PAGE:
Domestic violence calls increase in Eagle County during coronavirus, child abuse reports decrease | VailDaily.com
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Domestic violence calls increase in Eagle County during coronavirus, child abuse reports decrease

During the two months since the first stay-at-home order was issued to help control the spread of COVID-19 in Eagle County, the majority of the population has been sheltering in place. But the pandemic has quickly become more than a medical crisis, and for many, staying at home is not a safe option.

Domestic violence

Alma De Lara, bilingual advocate and Rapid ReHousing coordinator for Bright Future Foundation, said there’s been an increase in calls into the foundation’s domestic violence and abuse hotline in recent months compared to last year, taking into account that there are fewer people in the county due to the lack of tourists and temporary workers.

“Even though we only have a third of the population, crisis calls are up 26%. So there are a lot less people and a lot more calls,” she said.

Bright Future Foundation is a nonprofit organization that empowers victims of domestic violence and sexual abuse through free prevention, crisis intervention, advocacy and long-term healing services.

According to De Lara, the stay-at-home orders have possibly contributed to the increase in crisis calls for domestic violence, since perpetrators have more control and surveillance over the victims as there are limited opportunities to leave the house due to the virus.

“They have more power but with more problems. They don’t know when everything is going back to normal, they don’t know if they are going to return to work, they don’t know how they are going to pay the bills,” said De Lara. “They have power in one aspect of their life with the immediate people in the home but have very little control over what is happening around them.”

During the pandemic, Bright Future Foundation has also seen a 30% increase in requests for rental assistance, and the organization currently has a waiting list of people who are seeking virtual therapy sessions.

Bright Future Foundation has a temporary shelter for victims of domestic or sexual abuse called Freedom Ranch. Despite the fact that staffers are admitting fewer people to the house in order to maintain social distance between the inhabitants, they have seen a 17% increase in calls from people who want to enter the home.

“We are telling people that yes, we can explore that option of the shelter house, but they should bear in mind that it is a shared home with several other families and they may be exposed to the virus or have more risks, yet people prefer that because perhaps in the situation they are in, they don’t have any safety at all,” De Lara said.

De Lara also said that having domestic violence in the home increases the possibility of child abuse by up to 60%.

Child abuse

With school closures and stay-at-home orders due to the coronavirus, children have also been exposed to dangerous situations at home.

According to Kendra Kleinschmidt, deputy director of Eagle County Children, Family and Adult Services, there have been more and more reports to the child abuse hotline each year.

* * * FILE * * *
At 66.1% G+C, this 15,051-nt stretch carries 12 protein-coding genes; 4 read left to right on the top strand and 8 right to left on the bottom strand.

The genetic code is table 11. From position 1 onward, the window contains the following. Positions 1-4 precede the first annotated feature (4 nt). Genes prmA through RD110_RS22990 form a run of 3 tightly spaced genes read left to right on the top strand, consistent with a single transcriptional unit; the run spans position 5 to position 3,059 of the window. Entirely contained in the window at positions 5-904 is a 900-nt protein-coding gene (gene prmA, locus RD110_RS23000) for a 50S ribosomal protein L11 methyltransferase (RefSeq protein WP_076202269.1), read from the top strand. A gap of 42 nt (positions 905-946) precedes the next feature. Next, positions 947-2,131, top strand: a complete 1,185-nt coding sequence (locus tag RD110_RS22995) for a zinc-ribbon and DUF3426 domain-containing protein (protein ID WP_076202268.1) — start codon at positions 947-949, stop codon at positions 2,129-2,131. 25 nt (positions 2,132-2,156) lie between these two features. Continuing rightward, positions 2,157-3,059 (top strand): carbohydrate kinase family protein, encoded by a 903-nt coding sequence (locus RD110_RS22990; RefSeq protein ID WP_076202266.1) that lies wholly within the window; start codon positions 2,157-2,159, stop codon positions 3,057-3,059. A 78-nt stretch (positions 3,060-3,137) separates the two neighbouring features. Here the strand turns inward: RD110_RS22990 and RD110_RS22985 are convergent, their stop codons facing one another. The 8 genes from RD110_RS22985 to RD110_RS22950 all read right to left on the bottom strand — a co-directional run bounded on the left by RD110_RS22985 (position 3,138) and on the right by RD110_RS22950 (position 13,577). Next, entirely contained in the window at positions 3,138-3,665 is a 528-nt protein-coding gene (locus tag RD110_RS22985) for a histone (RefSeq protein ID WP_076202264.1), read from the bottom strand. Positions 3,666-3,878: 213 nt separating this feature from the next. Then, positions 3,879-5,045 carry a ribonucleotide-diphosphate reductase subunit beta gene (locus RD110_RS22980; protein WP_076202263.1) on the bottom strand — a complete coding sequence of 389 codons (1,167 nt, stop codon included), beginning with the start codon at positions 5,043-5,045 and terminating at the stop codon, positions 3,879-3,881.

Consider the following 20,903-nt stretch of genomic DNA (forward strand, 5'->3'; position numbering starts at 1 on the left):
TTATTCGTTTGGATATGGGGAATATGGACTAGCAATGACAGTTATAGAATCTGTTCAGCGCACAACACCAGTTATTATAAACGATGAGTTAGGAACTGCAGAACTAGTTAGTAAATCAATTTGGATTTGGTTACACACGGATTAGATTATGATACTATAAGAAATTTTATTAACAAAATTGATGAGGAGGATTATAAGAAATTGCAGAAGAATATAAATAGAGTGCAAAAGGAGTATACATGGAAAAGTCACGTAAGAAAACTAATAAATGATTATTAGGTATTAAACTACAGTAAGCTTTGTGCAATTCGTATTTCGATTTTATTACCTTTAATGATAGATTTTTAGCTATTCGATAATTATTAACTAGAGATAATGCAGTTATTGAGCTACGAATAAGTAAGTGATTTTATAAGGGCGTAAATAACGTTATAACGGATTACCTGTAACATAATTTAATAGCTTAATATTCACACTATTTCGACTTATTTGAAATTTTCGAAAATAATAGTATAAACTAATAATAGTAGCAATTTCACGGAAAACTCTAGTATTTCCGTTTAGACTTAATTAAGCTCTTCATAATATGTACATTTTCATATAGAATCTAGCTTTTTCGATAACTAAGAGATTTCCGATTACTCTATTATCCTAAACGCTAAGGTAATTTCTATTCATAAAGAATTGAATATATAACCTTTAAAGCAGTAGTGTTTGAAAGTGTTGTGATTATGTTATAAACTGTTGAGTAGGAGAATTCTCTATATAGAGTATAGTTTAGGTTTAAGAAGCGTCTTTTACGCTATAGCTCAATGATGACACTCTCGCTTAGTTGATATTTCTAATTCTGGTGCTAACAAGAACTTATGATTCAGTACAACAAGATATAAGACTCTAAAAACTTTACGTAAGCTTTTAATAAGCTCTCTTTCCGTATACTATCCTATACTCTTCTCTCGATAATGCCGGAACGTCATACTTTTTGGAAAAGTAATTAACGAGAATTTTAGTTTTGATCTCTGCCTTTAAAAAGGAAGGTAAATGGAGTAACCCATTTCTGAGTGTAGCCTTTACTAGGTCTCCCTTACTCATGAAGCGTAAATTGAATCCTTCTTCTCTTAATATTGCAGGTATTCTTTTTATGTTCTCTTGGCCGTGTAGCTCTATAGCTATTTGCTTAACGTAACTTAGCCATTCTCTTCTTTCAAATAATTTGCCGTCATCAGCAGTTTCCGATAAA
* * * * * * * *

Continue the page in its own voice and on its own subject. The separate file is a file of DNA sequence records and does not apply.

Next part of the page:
In 2019, the Latinx community represented 30% of the total population in Eagle County. On average, about 60% of children with open child welfare assessments were Latinx, according to Kleinschmidt.

“We were continuing to see an increase in child abuse reports at the begining of 2020, but when the coronavirus pandemic started and schools closed in mid-March, we immediately saw a drop in the number of referrals that were coming into our hotline,” Kleinschmidt added.

In April, there was a 66% decrease in the number of reports to the child abuse hotline, compared to reports in April of 2019.

This decrease does not necessarily mean there are fewer cases of child abuse, but rather that the county is not receiving information on the cases, according to Kleinschmidt.

One of the main reasons why less cases were reported during April was that there was no contact between children and mandated reporters, who make the majority of the reports.

“Mandated reporters are individuals who work in areas where they have some contact with children and are required within their job description and job duties to make calls into the child welfare hotline when they have a suspicion or concern of child abuse or neglect,” said Tracey Branch, Eagle County Children, Family and Adult Services manager.

During this time of the pandemic, child welfare workers continue to make home visits to evaluate new allegations of child abuse and neglect, maintaining social distance and using face masks.

In existing cases where child welfare was already involved with families, most visits were made through video conferences for six weeks. At the beginning of May, all in-person visits resumed.

However, Kleinschmidt and Branch ask that families and neighbors look out for each other and report possible cases of child abuse as there is still limited contact with mandated reporters.

“The reporter’s information is always kept confidential; that is a requirement by law. Child welfare is never allowed to tell a family who made that report. We hope that that gives people more assurance to call,” Kleinschmidt said.

The child abuse hotline is available 24 hours a day, seven days a week and reports can be made in English or Spanish by calling 1-844-264-5437.

The Bright Future Foundation’s domestic and sexual abuse crisis hotline is also available 24/7 and you can always ask to contact someone who speaks Spanish.

 If you or someone you know is in immediate danger, call 911.


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